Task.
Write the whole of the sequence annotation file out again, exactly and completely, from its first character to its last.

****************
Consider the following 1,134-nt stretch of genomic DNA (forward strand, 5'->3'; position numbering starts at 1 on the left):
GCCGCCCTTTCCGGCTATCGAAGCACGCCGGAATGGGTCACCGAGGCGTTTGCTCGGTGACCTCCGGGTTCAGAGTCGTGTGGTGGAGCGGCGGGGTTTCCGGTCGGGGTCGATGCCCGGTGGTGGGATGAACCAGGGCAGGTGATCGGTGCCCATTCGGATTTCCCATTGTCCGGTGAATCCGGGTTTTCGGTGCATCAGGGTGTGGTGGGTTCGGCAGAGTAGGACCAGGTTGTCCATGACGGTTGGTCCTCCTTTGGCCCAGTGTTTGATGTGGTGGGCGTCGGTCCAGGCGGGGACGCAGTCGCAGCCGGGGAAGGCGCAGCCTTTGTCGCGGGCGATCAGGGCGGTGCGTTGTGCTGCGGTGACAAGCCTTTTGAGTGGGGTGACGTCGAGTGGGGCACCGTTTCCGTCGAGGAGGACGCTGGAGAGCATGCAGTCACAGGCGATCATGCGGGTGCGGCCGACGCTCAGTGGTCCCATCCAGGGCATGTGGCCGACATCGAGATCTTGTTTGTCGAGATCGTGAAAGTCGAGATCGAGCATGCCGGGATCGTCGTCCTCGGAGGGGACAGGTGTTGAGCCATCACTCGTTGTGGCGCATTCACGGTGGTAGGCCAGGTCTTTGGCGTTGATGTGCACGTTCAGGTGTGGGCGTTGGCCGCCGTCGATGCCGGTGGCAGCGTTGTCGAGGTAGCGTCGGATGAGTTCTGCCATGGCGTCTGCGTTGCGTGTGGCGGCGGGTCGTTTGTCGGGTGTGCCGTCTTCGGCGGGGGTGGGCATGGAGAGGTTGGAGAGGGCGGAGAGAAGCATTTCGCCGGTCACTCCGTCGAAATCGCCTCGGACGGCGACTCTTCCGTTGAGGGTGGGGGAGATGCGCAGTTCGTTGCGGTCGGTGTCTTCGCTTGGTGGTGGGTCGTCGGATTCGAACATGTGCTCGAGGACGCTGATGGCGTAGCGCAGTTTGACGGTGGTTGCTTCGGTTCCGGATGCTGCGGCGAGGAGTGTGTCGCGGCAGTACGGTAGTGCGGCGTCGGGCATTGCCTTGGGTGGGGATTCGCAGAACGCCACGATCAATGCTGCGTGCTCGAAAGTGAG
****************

Consider the following 1,134-nt stretch of genomic DNA (forward strand, 5'->3'; position numbering starts at 1 on the left):
GCCGCCCTTTCCGGCTATCGAAGCACGCCGGAATGGGTCACCGAGGCGTTTGCTCGGTGACCTCCGGGTTCAGAGTCGTGTGGTGGAGCGGCGGGGTTTCCGGTCGGGGTCGATGCCCGGTGGTGGGATGAACCAGGGCAGGTGATCGGTGCCCATTCGGATTTCCCATTGTCCGGTGAATCCGGGTTTTCGGTGCATCAGGGTGTGGTGGGTTCGGCAGAGTAGGACCAGGTTGTCCATGACGGTTGGTCCTCCTTTGGCCCAGTGTTTGATGTGGTGGGCGTCGGTCCAGGCGGGGACGCAGTCGCAGCCGGGGAAGGCGCAGCCTTTGTCGCGGGCGATCAGGGCGGTGCGTTGTGCTGCGGTGACAAGCCTTTTGAGTGGGGTGACGTCGAGTGGGGCACCGTTTCCGTCGAGGAGGACGCTGGAGAGCATGCAGTCACAGGCGATCATGCGGGTGCGGCCGACGCTCAGTGGTCCCATCCAGGGCATGTGGCCGACATCGAGATCTTGTTTGTCGAGATCGTGAAAGTCGAGATCGAGCATGCCGGGATCGTCGTCCTCGGAGGGGACAGGTGTTGAGCCATCACTCGTTGTGGCGCATTCACGGTGGTAGGCCAGGTCTTTGGCGTTGATGTGCACGTTCAGGTGTGGGCGTTGGCCGCCGTCGATGCCGGTGGCAGCGTTGTCGAGGTAGCGTCGGATGAGTTCTGCCATGGCGTCTGCGTTGCGTGTGGCGGCGGGTCGTTTGTCGGGTGTGCCGTCTTCGGCGGGGGTGGGCATGGAGAGGTTGGAGAGGGCGGAGAGAAGCATTTCGCCGGTCACTCCGTCGAAATCGCCTCGGACGGCGACTCTTCCGTTGAGGGTGGGGGAGATGCGCAGTTCGTTGCGGTCGGTGTCTTCGCTTGGTGGTGGGTCGTCGGATTCGAACATGTGCTCGAGGACGCTGATGGCGTAGCGCAGTTTGACGGTGGTTGCTTCGGTTCCGGATGCTGCGGCGAGGAGTGTGTCGCGGCAGTACGGTAGTGCGGCGTCGGGCATTGCCTTGGGTGGGGATTCGCAGAACGCCACGATCAATGCTGCGTGCTCGAAAGTGAG